Articles about ‘International’
The Iraq Inquiry
Read and watch my question to the Prime Minister on the long-awaited publication of the Chilcot Report into the Iraq war:
“May I also ask the House to pause for a minute to remember Robin Cook, who had the courage to speak up against the orthodoxy of the day, and the courage to speak out as a voice of sanity in 2003?
The sequence of events that led to the UK’s participation in the invasion of Iraq shows that where the unshakeability of a political leader’s self-belief so traps him or her in its own logic that he or she cannot see beyond it, the consequences can be catastrophic.
As someone who voted against the war in 2003, I know that the Iraq war did not create from scratch the multiple problems that we see today in the middle east, but it has made them so much more intractable.
Does the Prime Minister agree that at root what the peoples of the middle east want is not so different from what people over here want? They want security, they want respect, and they want to know that they are not treated with double standards by the international community.”
Click here to read my thoughts which I posted on the eve of Chilcot. My post includes onward links to my speeches at the time as well as a copy of my letter Tony Blair expressing my concerns on the issue.
On the eve of the Chilcot Report
Tomorrow, the Chilcot Report into the Iraq war will finally be published.
Ahead of publication, my thoughts have gone back to how it felt in the House of Commons – and outside – at the time. Sometimes it is easy to get hindsight mixed up with what we knew at the time, as we approached a conflict that was going to have such a profound effect on the Middle East and beyond. It was a conflict which also was to have a big impact on way politics and politicians are viewed today.
So I have revisited some of what I was saying and writing at the time. Here is a letter I wrote to Tony Blair some seven months before the invasion started, setting out some of my concerns about the course he was on. Below are also links to a couple of speeches I made to Parliament – one also in September 2002 and one in March 2003 just a week before the invasion.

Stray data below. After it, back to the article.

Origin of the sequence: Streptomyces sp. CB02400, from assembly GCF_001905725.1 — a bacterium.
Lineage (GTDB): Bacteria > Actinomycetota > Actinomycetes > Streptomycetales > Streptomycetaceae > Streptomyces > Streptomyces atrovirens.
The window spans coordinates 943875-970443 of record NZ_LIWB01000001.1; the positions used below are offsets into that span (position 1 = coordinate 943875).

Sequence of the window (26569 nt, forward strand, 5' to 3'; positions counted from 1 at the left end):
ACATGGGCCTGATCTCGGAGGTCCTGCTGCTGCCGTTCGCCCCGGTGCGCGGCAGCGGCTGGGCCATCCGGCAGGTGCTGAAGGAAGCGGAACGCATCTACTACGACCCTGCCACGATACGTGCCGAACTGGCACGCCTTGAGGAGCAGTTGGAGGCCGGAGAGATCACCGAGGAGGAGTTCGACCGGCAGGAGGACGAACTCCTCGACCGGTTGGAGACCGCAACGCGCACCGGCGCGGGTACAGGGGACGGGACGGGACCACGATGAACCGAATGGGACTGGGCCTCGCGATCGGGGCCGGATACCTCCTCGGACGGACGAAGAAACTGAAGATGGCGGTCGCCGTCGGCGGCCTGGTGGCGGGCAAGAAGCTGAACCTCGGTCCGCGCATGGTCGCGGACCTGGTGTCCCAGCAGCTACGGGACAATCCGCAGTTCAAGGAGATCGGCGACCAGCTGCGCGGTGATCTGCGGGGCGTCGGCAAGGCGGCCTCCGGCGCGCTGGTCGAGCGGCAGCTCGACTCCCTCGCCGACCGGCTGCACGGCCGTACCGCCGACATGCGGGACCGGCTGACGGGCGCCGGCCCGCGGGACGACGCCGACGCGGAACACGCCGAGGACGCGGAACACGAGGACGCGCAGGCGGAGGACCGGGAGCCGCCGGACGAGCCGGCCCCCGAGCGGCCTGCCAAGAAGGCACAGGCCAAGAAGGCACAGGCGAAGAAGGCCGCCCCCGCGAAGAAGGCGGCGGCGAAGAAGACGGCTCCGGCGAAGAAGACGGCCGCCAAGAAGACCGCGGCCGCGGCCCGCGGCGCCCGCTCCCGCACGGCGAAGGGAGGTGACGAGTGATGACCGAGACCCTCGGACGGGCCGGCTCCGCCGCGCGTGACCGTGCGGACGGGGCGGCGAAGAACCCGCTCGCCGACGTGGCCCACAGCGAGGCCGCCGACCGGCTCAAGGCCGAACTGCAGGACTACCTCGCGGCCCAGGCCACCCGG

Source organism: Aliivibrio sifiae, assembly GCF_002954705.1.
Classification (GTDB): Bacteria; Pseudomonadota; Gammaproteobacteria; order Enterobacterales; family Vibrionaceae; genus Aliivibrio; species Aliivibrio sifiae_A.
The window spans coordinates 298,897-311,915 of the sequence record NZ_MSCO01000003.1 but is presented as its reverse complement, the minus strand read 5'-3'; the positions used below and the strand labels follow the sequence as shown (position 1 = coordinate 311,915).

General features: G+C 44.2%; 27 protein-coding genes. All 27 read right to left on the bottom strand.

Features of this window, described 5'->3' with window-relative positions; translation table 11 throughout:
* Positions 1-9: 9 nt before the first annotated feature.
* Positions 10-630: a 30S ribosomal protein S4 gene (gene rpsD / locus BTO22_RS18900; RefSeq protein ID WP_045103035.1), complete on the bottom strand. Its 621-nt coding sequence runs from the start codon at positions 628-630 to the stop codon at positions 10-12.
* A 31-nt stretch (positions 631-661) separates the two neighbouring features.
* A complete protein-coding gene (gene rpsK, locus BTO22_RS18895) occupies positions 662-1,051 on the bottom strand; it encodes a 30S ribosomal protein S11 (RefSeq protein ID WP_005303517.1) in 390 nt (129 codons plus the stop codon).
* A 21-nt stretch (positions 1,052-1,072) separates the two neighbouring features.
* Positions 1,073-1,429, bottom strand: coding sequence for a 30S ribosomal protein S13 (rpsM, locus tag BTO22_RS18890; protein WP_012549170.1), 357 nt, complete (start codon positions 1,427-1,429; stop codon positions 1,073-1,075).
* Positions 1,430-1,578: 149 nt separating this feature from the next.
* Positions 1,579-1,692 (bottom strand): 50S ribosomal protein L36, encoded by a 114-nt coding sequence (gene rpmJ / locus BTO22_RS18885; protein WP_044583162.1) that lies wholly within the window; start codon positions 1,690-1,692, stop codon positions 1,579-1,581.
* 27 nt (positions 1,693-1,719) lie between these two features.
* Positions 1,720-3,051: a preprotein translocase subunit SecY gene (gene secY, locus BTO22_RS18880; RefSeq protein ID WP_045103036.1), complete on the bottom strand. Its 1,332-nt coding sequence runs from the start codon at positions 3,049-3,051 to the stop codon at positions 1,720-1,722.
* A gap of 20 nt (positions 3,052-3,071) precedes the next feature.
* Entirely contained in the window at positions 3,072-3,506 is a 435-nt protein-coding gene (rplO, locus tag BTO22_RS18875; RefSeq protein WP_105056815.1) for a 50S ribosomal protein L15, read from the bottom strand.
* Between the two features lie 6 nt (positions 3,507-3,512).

I was one of the 139 Labour MPs who opposed the war and voted against the government in the House of Commons on 18th March 2003. Another was the late Robin Cook. British politics is the poorer without him. And we – his friends in the Labour family – particularly miss him at this time of new political turmoil.
* Letter to Tony Blair: 12 September 2002
* Speech in the House of Commons: 24 September 2002.
* Speech in the House of Commons: 11 March 2003.
Remembering Jacob Billauer on Yom HaShoah
Some years ago I was approached to become a “Guardian of the Memory”. Established by Yad Vashem, the world centre for Holocaust research, the idea is both simple and powerful.
There were 6 million Jewish victims of the Holocaust. 1.5 million of them were children. The Guardian of the Memory project recognises that each one one of those who died has a right to be remembered by someone to ensure they will never be forgotten nor their existence denied.
Like me, Jacob Billauer was an MP. He was born in Warsaw and his father’s name was Moises. We know Jacob was married but we don’t know the name of his wife. We do know that, prior to and during World War Two, he lived in Lodz, Poland. Jacob Billauer was murdered. He was one of the six million.
We know about him because his niece, Ida Karpel, lodged a page of testimony with Yad Vashem. Every year I remember Jacob Billauer on Yom HaShoah, the annual Jewish Remembrance Day for those who died during the Holocaust.
Today is Yom HaShoah and today I remember Jacob Billauer.
You can also become a guardian of the memory of one person who died in the Holocaust. Find out how here http://guardianofthememory.org/
What is wrong with friends speaking frankly to each other?
Leave campaigners have been trying to tell us for months that if we leave the EU, everything will carry on as normal and there will be nothing but sunshine. When visiting the UK last week, US President Barack Obama told us it isn’t as simple as that. No surprise then that the same Leave campaigners went into overdrive about the US bullying us and that this was an unreasonable intervention.
Anybody who actually listens to what Obama was saying will know that he came to visit as a friend and spoke as such, doing so frankly and with honesty. No threats, no bullying, just frank advice. This is absolutely a question for the British people to decide on. But are we really saying that an international public figure can’t express honest opinions and share advice with a close friend and ally?
The core of the argument the President was making, though, is that we can make a lot more out of our relationship with the US and the rest of the world if we are part of the EU. That advice, through all the fuss and frustration, is thought-provoking. If we have confidence in ourselves as a country, as indeed we should have, why can’t we be the leaders in Europe rather than constantly trying to get out and losing influence as a result? We can’t continually engage halfheartedly while expecting the perfection and benefits of full engagement.
Listen to my short interview from 8.27 onwards on BBC WM Radio here: http://www.bbc.co.uk/programmes/p03qdz9f